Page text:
Hutchins's Dorset. Capper.
suffering from their wounds in prison, the humane judge, sir Richard Perryn, commuted the punishment to confinement for an indefinite term. The soldier was not dismissed from his majesty's service, but suffered to retire upon half-pay, or pension; and set up a shop in London, which he denoted a game-factor's. He dispersed hand-bills in the public places, in order to get customers, and put one into Mr. Chafin's hand in the arch-way leading into Lincoln's-inn-square. "I immediately recognised him," says Mr. Chafin, "as he did me; and he said, that if I would deal with him, he would use me well, for he had, in times past, had many hares and pheasants of mine; and he had the assurance to ask me, if I did not think it a good breeding-season for game!"
Buck-hunting, in former times, was much more followed, and held in much greater repute, than now. From letters in Mr. Chafin's possession, dated in June and July 1681, he infers, that the summers then were much hotter than in the greater part of the last century. The time of meeting at Cranbourn Chase in those days seems invariably to have been at four o'clock in the evening; it was the custom of the sportsmen to take a slight repast at two o'clock, and to dine at the most fashionable hours of the present day. Mr. Chafin deemed hunting in an evening well-judged, and advantageous every way. The deer were at that time upon their legs, and more easily found; they were empty, and more able to run, and to show sport; and as the evening advanced, and the dew fell, the scent gradually improved, and the cool air enabled the horses and the hounds to recover their wind, and go through their work without injury; whereas just the reverse of this would be the hunting late in a morning. What has been mentioned is peculiar to Buck-hunting only.
Stag-hunting is in some measure a summer amusement also; but that chase is generally much too long to be ventured on in an evening. It would carry the sportsman too far distant from their homes. It is absolutely necessary, therefore, in pursuing the stag, to have the whole day before
It was customary, in the last century, for sportsmen addicted to the sport of Buck-hunting, and who regularly followed it, to meet every season on the 29th day of May, king Charles's restoration, with oak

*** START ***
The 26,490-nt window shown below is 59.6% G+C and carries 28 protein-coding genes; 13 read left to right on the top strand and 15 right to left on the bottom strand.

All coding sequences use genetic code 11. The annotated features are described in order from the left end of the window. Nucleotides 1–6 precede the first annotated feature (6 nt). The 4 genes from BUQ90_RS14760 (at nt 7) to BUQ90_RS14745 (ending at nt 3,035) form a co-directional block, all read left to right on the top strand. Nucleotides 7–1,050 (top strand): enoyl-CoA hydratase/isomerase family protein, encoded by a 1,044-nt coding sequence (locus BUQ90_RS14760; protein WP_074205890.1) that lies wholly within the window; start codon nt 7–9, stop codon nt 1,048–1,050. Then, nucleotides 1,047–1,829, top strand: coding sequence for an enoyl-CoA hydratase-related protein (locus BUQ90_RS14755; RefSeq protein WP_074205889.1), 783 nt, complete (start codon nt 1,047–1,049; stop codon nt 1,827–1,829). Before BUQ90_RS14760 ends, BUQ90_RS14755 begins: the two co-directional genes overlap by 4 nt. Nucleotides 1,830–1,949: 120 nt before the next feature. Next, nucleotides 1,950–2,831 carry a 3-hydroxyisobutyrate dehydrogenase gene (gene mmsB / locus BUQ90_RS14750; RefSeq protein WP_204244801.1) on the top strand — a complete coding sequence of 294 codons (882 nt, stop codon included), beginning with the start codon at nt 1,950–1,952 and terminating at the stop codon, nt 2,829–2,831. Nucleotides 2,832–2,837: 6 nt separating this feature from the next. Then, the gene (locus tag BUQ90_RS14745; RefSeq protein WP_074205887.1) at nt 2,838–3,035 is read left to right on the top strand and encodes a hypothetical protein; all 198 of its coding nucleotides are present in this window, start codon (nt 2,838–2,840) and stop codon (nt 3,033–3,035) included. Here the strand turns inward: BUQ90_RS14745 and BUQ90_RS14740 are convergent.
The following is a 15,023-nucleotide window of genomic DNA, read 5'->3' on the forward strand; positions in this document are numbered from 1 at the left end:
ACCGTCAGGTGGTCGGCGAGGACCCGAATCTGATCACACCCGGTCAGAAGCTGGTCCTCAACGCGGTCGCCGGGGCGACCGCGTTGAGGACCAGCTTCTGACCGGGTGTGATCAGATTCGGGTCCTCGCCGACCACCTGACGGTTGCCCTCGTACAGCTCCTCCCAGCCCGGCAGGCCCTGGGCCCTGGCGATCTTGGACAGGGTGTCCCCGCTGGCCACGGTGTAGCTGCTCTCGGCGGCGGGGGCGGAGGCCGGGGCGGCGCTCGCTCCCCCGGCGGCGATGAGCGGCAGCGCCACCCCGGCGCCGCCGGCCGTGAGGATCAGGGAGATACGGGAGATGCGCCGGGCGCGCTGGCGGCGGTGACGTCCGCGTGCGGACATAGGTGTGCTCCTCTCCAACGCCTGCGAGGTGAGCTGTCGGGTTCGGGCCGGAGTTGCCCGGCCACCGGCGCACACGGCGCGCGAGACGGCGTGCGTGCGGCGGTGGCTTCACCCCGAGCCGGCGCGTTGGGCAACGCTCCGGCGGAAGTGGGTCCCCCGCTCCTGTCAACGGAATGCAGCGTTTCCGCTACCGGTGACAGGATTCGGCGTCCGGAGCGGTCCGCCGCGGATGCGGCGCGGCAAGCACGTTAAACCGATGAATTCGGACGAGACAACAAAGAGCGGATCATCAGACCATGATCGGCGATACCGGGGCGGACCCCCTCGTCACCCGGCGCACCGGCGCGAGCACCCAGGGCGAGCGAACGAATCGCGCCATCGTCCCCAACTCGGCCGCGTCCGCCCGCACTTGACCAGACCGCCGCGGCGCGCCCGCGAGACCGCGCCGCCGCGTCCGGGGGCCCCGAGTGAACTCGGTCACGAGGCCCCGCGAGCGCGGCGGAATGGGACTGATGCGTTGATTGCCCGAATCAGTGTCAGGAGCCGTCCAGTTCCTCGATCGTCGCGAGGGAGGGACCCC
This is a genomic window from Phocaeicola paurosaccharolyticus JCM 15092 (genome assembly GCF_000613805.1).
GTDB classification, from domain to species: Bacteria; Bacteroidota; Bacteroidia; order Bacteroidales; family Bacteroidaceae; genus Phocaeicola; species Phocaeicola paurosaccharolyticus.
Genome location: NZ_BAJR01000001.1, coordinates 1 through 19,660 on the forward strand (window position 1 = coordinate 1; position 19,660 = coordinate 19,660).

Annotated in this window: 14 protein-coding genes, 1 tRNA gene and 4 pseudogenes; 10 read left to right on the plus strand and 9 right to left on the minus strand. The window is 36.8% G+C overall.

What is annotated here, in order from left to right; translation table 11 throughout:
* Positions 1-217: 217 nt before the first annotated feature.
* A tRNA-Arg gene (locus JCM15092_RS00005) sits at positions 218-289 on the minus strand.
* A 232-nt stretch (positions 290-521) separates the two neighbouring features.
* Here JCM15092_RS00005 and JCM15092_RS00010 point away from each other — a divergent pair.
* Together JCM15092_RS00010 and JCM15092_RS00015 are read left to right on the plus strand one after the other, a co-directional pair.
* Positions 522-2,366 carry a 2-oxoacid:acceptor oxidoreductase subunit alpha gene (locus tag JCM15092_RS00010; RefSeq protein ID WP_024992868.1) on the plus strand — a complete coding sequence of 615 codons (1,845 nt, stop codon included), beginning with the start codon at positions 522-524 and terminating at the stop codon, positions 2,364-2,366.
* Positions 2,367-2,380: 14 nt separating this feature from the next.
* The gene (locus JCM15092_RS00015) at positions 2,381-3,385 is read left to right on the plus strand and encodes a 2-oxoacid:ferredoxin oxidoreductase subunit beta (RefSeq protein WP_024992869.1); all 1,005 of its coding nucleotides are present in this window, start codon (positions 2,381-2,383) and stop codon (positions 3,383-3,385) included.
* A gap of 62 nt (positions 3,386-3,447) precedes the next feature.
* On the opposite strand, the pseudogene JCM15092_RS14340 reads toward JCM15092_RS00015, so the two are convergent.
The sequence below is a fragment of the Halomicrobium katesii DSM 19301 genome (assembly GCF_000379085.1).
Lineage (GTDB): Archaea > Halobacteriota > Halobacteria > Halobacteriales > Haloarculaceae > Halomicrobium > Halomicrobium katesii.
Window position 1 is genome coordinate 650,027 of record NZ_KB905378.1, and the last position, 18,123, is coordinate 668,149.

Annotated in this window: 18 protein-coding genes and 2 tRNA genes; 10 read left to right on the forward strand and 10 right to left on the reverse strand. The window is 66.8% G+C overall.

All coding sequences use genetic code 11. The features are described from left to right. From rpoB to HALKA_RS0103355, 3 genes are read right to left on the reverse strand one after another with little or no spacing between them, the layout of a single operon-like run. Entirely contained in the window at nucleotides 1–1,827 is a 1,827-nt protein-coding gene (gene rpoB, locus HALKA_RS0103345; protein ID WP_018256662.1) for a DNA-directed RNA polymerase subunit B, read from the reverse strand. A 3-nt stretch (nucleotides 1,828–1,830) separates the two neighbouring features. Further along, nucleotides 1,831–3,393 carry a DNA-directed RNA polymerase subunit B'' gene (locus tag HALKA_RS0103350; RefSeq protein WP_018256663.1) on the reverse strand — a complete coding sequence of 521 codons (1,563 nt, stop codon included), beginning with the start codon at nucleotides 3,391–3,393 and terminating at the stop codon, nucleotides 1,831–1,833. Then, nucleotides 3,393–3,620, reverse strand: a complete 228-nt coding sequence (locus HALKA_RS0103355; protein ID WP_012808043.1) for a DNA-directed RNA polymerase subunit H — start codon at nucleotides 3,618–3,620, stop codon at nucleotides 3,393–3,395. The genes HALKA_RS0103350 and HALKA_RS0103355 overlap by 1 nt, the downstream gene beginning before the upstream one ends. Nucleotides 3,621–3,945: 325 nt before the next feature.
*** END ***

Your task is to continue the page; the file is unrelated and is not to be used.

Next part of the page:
boughs in their hats or caps, to show their loyalty, (velvet caps were chiefly worn in those days, even by the ladies,) and te hunt young male deer, in order to enter the young hounds, and to stoop them, to their right game, and to get the older ones in wind and exercise, preparatory to the commencement of the buck-killing season.
This practice was termed "blooding the hounds" and the young deer killed were called "blooding-deer," and their venison was deemed fit for an epicure. It was reported, that an hind quarter of this sort of venison, which had been thoroughly hunted, was once placed on the table before the celebrated Mr. Quin, at Bath, who declared it to be the greatest luxury he ever met with, and ate very heartily of it. But this taste seems not to have been peculiar to Mr. Quin; for persons of high rank joined in the opinion: and even judges, when on their circuits, indulged in the same luxury.
The following is an extract from a steward's old accompt-book, found in the noble old mansion of Orchard Portman, near Taunton, in Somersetsaire' "10th August
From hence, therefore, it appears, that in those days buck-hunting, for there could be no other kind of hunting meant, was in so much repute, and so much delighted in, that even the judges could not refrain from partaking in it when on their circuits; and it seems that they chose to hunt their own venison, which they annually received from Orchard park at the time of the assizes. "I cannot but deem them good judges," says Mr. Chafin, "for preferring hunted venison to that which had been shot."
Other Sports of Cranbourn Chase.
Besides buck-hunting, which certainly was the principal one, the chase afforded other rural amusements to our ancestors in former days. "I am well aware," Mr.Chafin says, in preparing some notices of them, "that there are many young persons who are very indifferent and care little about what was practised by their ancestors, or how they amused themselves; they are looking forward, and do not choose to look back: but there may be some not so indifferent, and to whom a relation of the sports of the field in the last century may not be displeasing." These sports, in addition
to hunting, were hawking, falconry, and cocking.
Packs of hounds were always kept in the neighbourhood of the chase, and hunted there in the proper seasons. There were three sorts of animals of chase besides deer, viz. foxes, hares, and mertincats: the race of the latter are nearly extinct; their skins were too valuable for them to be suffered to exist. At that time no hounds were kept and used for any particular sort of game except the buck-hounds, but they hunted casually the first that came in their way.